ER –  Whoa, that sounds potentially deadly. You were fairly newly married to DeAnna and your first child, Walker, was an infant at the time. What the heck was going on in your mind?

 DO – “A lot. I don’t know how close I was to dying, but I do remember everyone scrambling around during that time.  I definitely was facing the prospect of death enough to write my son a letter on the chance I would die from surgery.”

ER –Thankfully for a lot of us, everything worked out.  You were an undersized guard who scrapped for his minutes and knew the NBA wasn’t going to come calling.  But you did pretty well for Westmont, because you were pretty tough, that’s why you toughed out 10 years of pain before your surgery. But facing this was something that required more than reaching deep down into that well.    Faith has always played a big role in your life, even before your illness.  But in this time, it was even more significant wasn’t it?

DO- “My son was sick and my wife (DeAnna) was going through some tough stuff with her pregnancy of our second daughter (Raynee) and I was lying there, feeling completely helpless.  I was sort of making deals with God to just make it long enough so at least Walker would know me, remember me.”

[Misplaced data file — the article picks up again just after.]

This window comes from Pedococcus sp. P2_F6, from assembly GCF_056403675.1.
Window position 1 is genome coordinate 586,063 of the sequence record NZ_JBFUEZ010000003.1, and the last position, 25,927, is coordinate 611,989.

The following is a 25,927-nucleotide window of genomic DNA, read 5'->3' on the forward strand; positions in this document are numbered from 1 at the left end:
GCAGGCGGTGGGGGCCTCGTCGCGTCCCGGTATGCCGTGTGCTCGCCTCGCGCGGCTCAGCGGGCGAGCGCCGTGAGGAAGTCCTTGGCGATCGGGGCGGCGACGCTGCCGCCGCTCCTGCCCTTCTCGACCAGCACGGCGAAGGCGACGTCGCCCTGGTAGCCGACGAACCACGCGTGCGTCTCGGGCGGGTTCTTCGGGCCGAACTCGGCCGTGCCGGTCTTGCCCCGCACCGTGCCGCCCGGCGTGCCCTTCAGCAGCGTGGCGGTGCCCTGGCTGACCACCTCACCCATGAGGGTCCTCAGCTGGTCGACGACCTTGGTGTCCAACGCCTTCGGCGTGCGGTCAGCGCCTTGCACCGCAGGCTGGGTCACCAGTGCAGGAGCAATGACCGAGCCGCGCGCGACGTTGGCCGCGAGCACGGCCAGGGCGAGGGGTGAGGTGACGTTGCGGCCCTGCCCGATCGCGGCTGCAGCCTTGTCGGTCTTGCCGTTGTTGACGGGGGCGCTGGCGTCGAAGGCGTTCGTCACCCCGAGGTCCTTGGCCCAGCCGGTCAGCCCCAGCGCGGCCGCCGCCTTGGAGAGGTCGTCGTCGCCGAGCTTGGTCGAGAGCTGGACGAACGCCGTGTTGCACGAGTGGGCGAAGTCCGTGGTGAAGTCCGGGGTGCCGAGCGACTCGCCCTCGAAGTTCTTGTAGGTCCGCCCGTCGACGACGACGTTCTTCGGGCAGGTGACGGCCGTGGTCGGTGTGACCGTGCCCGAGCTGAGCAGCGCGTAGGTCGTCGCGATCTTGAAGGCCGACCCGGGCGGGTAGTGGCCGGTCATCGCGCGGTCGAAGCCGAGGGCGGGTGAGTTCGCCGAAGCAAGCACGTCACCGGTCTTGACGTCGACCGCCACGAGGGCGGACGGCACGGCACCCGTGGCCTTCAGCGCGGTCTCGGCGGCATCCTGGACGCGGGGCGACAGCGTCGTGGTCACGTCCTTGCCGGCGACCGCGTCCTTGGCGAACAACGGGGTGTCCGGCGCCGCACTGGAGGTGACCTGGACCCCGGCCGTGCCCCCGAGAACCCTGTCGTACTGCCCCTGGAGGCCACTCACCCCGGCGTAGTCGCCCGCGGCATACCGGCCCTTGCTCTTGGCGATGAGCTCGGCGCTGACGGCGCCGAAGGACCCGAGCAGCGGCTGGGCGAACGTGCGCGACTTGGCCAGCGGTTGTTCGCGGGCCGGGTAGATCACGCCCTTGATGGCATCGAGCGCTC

“One day, my best friend Bryan Frame, the best man at my wedding said to me ‘I think that you’ve always been so tough and have always been a fighter.  You always thought you could overcome stuff through hard work and effort on own merits.   You always had to scrap and because of this, you felt that you could handle anything.  But now there isn’t enough power inside to answer the big questions of life.’

  “So for the first time, I realized that I couldn’t just will myself to do it on my own.  I didn’t come to faith in that moment, but it was a very galvanizing time for me, something that continues to drive my personality and who I am today.  And to think that 20 years later, I am not only healthy and have a great wife and three wonderful and healthy kids (the youngest daughter is Rallie), but am able to run 50 miles is something that I’m extremely grateful for.”

ER –  And that’s something that you want to pass on.  You’ve always had a need to help others, but …I’ll go out and say this…it always is under the radar.  I don’t see your name on buildings or on television anywhere.

DO- “I actually am self-conscious because. I mean that’s great when people who do great things are recognized,  because they deserve it. I’d rather be the one standing in back. I will say that what I like doing is helping other people reach their potential.  Seeing them succeed is all the reward that I need.”

ER –  Kind of like a sixth man who comes off the bench to do the dirty things to help his team win.

DO – “Track is a sport that often gets treated like the redheaded stepchild-they are the underdogs of the sport. I played basketball and wasn’t a track runner, but have seen firsthand how (Westmont coach) Russell Smelley and (Santa Barbara Track Club) Josh Priester impart lessons on hard work and sacrifice, and how their athletes take that to heart to become the best athletes, the best people they can be.  And that’s something that I want to support. “

Happy 20th … ahem, 50th Birthday Dave!  

December 2, 2016